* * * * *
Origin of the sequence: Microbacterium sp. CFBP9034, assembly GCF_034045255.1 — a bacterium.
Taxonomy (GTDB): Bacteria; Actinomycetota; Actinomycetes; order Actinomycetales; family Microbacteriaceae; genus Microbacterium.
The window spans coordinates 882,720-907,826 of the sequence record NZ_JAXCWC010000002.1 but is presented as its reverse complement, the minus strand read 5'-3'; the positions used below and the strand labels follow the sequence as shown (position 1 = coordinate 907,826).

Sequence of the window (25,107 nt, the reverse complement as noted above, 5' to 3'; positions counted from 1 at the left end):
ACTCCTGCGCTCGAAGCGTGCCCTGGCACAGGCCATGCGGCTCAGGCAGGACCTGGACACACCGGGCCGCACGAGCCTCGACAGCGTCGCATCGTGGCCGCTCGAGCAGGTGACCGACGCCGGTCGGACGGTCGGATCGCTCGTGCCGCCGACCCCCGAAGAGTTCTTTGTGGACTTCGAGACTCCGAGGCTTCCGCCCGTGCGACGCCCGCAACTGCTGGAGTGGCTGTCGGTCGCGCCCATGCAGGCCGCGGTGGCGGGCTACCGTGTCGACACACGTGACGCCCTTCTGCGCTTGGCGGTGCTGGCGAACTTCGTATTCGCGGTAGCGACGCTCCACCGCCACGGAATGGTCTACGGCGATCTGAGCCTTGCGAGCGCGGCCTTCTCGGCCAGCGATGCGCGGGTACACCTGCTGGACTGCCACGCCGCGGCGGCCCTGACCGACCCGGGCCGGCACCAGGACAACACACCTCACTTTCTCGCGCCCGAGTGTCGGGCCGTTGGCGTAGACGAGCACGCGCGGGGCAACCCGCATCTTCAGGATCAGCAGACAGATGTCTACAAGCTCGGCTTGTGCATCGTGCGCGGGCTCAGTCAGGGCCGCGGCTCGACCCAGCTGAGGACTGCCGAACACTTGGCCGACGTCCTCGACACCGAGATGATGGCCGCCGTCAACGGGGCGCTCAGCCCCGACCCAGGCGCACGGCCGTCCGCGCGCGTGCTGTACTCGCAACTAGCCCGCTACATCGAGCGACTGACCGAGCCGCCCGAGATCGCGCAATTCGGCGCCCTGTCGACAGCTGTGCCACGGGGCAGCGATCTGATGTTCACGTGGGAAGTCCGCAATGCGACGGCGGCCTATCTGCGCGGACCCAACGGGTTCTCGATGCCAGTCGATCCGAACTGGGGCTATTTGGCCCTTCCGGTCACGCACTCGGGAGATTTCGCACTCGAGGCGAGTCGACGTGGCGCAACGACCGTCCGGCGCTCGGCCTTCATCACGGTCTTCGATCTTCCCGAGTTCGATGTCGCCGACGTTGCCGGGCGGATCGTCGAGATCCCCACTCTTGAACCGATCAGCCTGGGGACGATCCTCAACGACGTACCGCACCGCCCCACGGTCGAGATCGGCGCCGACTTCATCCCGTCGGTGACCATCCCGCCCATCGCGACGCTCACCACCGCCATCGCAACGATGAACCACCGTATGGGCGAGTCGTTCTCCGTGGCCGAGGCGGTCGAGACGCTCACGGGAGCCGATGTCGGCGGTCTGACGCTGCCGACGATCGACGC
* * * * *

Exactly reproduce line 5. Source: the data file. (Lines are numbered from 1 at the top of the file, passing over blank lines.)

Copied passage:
ACTCCTGCGCTCGAAGCGTGCCCTGGCACAGGCCATGCGGCTCAGGCAGGACCTGGACACACCGGGCCGCACGAGCCTCGACAGCGTCGCATCGTGGCCGCTCGAGCAGGTGACCGACGCCGGTCGGACGGTCGGATCGCTCGTGCCGCCGACCCCCGAAGAGTTCTTTGTGGACTTCGAGACTCCGAGGCTTCCGCCCGTGCGACGCCCGCAACTGCTGGAGTGGCTGTCGGTCGCGCCCATGCAGGCCGCGGTGGCGGGCTACCGTGTCGACACACGTGACGCCCTTCTGCGCTTGGCGGTGCTGGCGAACTTCGTATTCGCGGTAGCGACGCTCCACCGCCACGGAATGGTCTACGGCGATCTGAGCCTTGCGAGCGCGGCCTTCTCGGCCAGCGATGCGCGGGTACACCTGCTGGACTGCCACGCCGCGGCGGCCCTGACCGACCCGGGCCGGCACCAGGACAACACACCTCACTTTCTCGCGCCCGAGTGTCGGGCCGTTGGCGTAGACGAGCACGCGCGGGGCAACCCGCATCTTCAGGATCAGCAGACAGATGTCTACAAGCTCGGCTTGTGCATCGTGCGCGGGCTCAGTCAGGGCCGCGGCTCGACCCAGCTGAGGACTGCCGAACACTTGGCCGACGTCCTCGACACCGAGATGATGGCCGCCGTCAACGGGGCGCTCAGCCCCGACCCAGGCGCACGGCCGTCCGCGCGCGTGCTGTACTCGCAACTAGCCCGCTACATCGAGCGACTGACCGAGCCGCCCGAGATCGCGCAATTCGGCGCCCTGTCGACAGCTGTGCCACGGGGCAGCGATCTGATGTTCACGTGGGAAGTCCGCAATGCGACGGCGGCCTATCTGCGCGGACCCAACGGGTTCTCGATGCCAGTCGATCCGAACTGGGGCTATTTGGCCCTTCCGGTCACGCACTCGGGAGATTTCGCACTCGAGGCGAGTCGACGTGGCGCAACGACCGTCCGGCGCTCGGCCTTCATCACGGTCTTCGATCTTCCCGAGTTCGATGTCGCCGACGTTGCCGGGCGGATCGTCGAGATCCCCACTCTTGAACCGATCAGCCTGGGGACGATCCTCAACGACGTACCGCACCGCCCCACGGTCGAGATCGGCGCCGACTTCATCCCGTCGGTGACCATCCCGCCCATCGCGACGCTCACCACCGCCATCGCAACGATGAACCACCGTATGGGCGAGTCGTTCTCCGTGGCCGAGGCGGTCGAGACGCTCACGGGAGCCGATGTCGGCGGTCTGACGCTGCCGACGATCGACGC